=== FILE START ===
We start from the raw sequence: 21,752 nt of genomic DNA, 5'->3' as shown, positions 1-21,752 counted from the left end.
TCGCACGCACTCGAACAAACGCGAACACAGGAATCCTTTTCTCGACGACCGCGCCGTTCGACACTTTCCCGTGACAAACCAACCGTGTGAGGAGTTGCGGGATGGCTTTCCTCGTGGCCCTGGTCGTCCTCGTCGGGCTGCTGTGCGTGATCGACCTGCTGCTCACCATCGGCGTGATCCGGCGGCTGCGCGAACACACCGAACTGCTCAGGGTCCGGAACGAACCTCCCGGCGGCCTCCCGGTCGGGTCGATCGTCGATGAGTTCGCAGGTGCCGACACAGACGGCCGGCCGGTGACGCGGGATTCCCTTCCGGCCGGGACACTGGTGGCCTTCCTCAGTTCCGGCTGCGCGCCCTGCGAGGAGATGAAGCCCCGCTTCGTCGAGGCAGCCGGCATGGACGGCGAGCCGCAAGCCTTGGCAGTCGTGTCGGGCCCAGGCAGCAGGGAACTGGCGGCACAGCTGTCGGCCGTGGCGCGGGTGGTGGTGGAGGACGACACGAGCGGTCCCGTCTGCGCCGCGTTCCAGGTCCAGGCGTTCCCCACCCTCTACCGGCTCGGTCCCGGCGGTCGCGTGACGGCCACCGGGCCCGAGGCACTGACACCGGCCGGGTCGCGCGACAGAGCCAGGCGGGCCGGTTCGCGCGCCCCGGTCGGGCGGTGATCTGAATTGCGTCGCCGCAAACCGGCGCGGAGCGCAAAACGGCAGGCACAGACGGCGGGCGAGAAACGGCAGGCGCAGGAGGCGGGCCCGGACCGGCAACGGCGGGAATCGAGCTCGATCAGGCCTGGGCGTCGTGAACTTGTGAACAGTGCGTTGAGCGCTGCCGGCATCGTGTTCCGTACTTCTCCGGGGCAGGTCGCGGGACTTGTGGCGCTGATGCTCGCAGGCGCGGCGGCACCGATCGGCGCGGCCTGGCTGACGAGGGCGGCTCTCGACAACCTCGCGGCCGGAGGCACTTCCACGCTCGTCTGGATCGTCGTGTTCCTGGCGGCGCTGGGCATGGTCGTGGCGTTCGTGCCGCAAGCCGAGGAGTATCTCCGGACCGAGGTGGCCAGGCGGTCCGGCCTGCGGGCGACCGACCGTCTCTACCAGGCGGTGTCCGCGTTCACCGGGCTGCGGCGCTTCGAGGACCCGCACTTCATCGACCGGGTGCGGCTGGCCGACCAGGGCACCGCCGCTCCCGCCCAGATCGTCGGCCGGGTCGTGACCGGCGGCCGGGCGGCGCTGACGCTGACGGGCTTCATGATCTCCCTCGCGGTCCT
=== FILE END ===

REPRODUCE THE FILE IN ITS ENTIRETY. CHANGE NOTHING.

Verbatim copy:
We start from the raw sequence: 21,752 nt of genomic DNA, 5'->3' as shown, positions 1-21,752 counted from the left end.
TCGCACGCACTCGAACAAACGCGAACACAGGAATCCTTTTCTCGACGACCGCGCCGTTCGACACTTTCCCGTGACAAACCAACCGTGTGAGGAGTTGCGGGATGGCTTTCCTCGTGGCCCTGGTCGTCCTCGTCGGGCTGCTGTGCGTGATCGACCTGCTGCTCACCATCGGCGTGATCCGGCGGCTGCGCGAACACACCGAACTGCTCAGGGTCCGGAACGAACCTCCCGGCGGCCTCCCGGTCGGGTCGATCGTCGATGAGTTCGCAGGTGCCGACACAGACGGCCGGCCGGTGACGCGGGATTCCCTTCCGGCCGGGACACTGGTGGCCTTCCTCAGTTCCGGCTGCGCGCCCTGCGAGGAGATGAAGCCCCGCTTCGTCGAGGCAGCCGGCATGGACGGCGAGCCGCAAGCCTTGGCAGTCGTGTCGGGCCCAGGCAGCAGGGAACTGGCGGCACAGCTGTCGGCCGTGGCGCGGGTGGTGGTGGAGGACGACACGAGCGGTCCCGTCTGCGCCGCGTTCCAGGTCCAGGCGTTCCCCACCCTCTACCGGCTCGGTCCCGGCGGTCGCGTGACGGCCACCGGGCCCGAGGCACTGACACCGGCCGGGTCGCGCGACAGAGCCAGGCGGGCCGGTTCGCGCGCCCCGGTCGGGCGGTGATCTGAATTGCGTCGCCGCAAACCGGCGCGGAGCGCAAAACGGCAGGCACAGACGGCGGGCGAGAAACGGCAGGCGCAGGAGGCGGGCCCGGACCGGCAACGGCGGGAATCGAGCTCGATCAGGCCTGGGCGTCGTGAACTTGTGAACAGTGCGTTGAGCGCTGCCGGCATCGTGTTCCGTACTTCTCCGGGGCAGGTCGCGGGACTTGTGGCGCTGATGCTCGCAGGCGCGGCGGCACCGATCGGCGCGGCCTGGCTGACGAGGGCGGCTCTCGACAACCTCGCGGCCGGAGGCACTTCCACGCTCGTCTGGATCGTCGTGTTCCTGGCGGCGCTGGGCATGGTCGTGGCGTTCGTGCCGCAAGCCGAGGAGTATCTCCGGACCGAGGTGGCCAGGCGGTCCGGCCTGCGGGCGACCGACCGTCTCTACCAGGCGGTGTCCGCGTTCACCGGGCTGCGGCGCTTCGAGGACCCGCACTTCATCGACCGGGTGCGGCTGGCCGACCAGGGCACCGCCGCTCCCGCCCAGATCGTCGGCCGGGTCGTGACCGGCGGCCGGGCGGCGCTGACGCTGACGGGCTTCATGATCTCCCTCGCGGTCCT